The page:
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PM urged to recall MPs over Syria
Black columns of smoke rise from heavy shelling in the Jobar neighbourhood, east of Damascus, Syria (AP)
David Cameron is facing pressure to recall Parliament amid signs that the US and Britain are preparing for military action against Syria.
Labour and Tory backbenchers have insisted the Prime Minister should explain himself to MPs before intervening in the wake of alleged chemical weapon use by Bashar Assad's regime. Downing Street said summoning the Commons from its summer break had not been ruled out - but stressed Mr Cameron "reserved the ability to take action very swiftly if needed".
Earlier the Syria government attempted to take the edge off international criticism by agreeing to let UN inspectors visit the scene where chemical weapons were apparently deployed on Wednesday. A team of experts is expected to begin an investigation on Monday.
But Washington has accused the regime of having "something to hide" and delaying access for four days so that evidence degrades. An intense round of diplomacy on the crisis has also been continuing, with Mr Cameron and French president Francois Hollande warning that the "crime must not be swept under the carpet".
A Number 10 spokesman said the Prime Minister had also spoken to German chancellor Angela Merkel. "They agreed that this was a very grave incident and that there was little doubt that it had been carried out by the regime, particularly given their refusal to grant the UN access to the site immediately after the attack," the spokesman said.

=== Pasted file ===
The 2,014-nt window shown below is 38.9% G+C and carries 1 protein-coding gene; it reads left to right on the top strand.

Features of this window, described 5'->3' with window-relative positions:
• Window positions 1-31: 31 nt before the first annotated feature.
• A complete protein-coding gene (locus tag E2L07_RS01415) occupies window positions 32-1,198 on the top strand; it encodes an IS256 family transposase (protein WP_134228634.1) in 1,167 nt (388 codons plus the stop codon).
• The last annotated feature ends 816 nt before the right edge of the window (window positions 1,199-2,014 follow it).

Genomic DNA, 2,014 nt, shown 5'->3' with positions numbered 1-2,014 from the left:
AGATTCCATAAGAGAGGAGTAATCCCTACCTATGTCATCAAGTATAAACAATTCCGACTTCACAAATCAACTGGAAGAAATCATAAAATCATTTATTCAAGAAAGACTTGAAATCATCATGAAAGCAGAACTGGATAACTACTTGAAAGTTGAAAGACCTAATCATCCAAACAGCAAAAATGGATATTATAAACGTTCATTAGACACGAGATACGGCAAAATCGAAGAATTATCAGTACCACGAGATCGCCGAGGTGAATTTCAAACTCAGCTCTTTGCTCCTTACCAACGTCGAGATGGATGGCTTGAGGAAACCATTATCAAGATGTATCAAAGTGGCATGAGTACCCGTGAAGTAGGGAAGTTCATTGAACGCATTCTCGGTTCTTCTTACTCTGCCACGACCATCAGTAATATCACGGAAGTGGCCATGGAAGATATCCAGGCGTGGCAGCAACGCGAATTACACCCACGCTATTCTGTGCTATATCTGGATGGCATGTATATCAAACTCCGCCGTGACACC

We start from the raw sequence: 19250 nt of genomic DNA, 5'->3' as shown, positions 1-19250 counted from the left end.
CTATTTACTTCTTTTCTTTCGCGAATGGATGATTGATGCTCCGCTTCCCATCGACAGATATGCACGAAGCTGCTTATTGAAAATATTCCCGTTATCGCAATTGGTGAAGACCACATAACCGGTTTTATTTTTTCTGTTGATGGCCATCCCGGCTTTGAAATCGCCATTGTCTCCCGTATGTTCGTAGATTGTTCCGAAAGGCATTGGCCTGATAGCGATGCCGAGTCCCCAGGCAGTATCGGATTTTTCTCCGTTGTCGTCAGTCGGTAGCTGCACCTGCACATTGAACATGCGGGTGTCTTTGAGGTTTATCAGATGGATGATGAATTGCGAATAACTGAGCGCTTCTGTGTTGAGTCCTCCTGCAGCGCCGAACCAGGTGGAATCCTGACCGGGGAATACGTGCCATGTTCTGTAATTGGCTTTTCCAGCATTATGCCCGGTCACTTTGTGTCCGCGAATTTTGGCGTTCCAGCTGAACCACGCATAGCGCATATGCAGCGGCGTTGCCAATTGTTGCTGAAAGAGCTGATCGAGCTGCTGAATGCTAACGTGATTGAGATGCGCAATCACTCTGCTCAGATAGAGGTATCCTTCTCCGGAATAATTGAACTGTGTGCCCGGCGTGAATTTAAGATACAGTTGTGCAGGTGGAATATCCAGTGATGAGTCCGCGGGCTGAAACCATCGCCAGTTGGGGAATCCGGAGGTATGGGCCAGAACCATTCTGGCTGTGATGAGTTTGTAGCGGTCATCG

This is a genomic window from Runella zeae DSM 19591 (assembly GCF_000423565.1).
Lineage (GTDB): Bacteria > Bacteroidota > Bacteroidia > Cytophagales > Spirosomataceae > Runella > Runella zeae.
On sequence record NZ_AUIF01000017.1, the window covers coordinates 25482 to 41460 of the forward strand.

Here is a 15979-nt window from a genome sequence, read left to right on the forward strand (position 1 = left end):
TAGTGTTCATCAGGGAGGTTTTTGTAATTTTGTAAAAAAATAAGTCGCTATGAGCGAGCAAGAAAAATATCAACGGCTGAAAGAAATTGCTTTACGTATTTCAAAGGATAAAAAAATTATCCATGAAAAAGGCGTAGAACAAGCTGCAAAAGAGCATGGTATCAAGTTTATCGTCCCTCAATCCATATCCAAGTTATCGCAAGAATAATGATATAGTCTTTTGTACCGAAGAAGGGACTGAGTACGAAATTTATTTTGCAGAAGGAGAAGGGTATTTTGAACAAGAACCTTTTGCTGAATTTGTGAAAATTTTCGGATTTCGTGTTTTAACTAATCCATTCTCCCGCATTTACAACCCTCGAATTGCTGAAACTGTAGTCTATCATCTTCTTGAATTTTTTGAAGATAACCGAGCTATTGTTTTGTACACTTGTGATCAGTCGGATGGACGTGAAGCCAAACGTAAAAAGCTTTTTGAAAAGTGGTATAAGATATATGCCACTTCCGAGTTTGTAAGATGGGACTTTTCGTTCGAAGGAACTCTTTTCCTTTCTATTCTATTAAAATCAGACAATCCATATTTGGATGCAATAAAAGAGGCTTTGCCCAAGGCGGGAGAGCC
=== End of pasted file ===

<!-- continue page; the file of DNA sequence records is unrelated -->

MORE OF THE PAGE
Shadow foreign secretary Douglas Alexander said: "In light of ongoing international developments, it is right that the UK works with the international community to try and find an agreed way forward in Syria. If, in reality, the Prime Minister is now considering military options involving UK personnel then of course I would expect him to seek a recall of Parliament and to come to the House of Commons and make his case in advance of a decision being made."
A Downing Street spokesman stressed no decisions had been taken and there was no timetable for action. "The Prime Minister has made clear that MPs should have the opportunity to debate issues like this and that still stands although we must reserve the ability to take action very swiftly if needed," the spokesman said. "No decisions have been taken on military action and the timetable for a serious response from the international community is not yet clear. We are very conscious of when MPs are due to return and haven't ruled out recalling them earlier."
The former Liberal Democract leader Lord Ashdown said Syria was "moving towards an endgame - one way or another". He said president Assad was "playing for time" and he should not be allowed to "drag the thing out so that the whole of this crime, the memory of this crime vanishes away."
Lord Ashdown told BBC Breakfast he suspected much of the evidence weapons inspectors could have gathered would have degraded. He said Iraq would be in everyone's mind therefore inspectors must be given enough time, but Russia and China, Syria's allies, could try to veto action.
"Then we're hard up against a difficult decision," said Lord Ashdown. "Do you let this act go unpunished or are you prepared to take unilateral action... If so, then when?"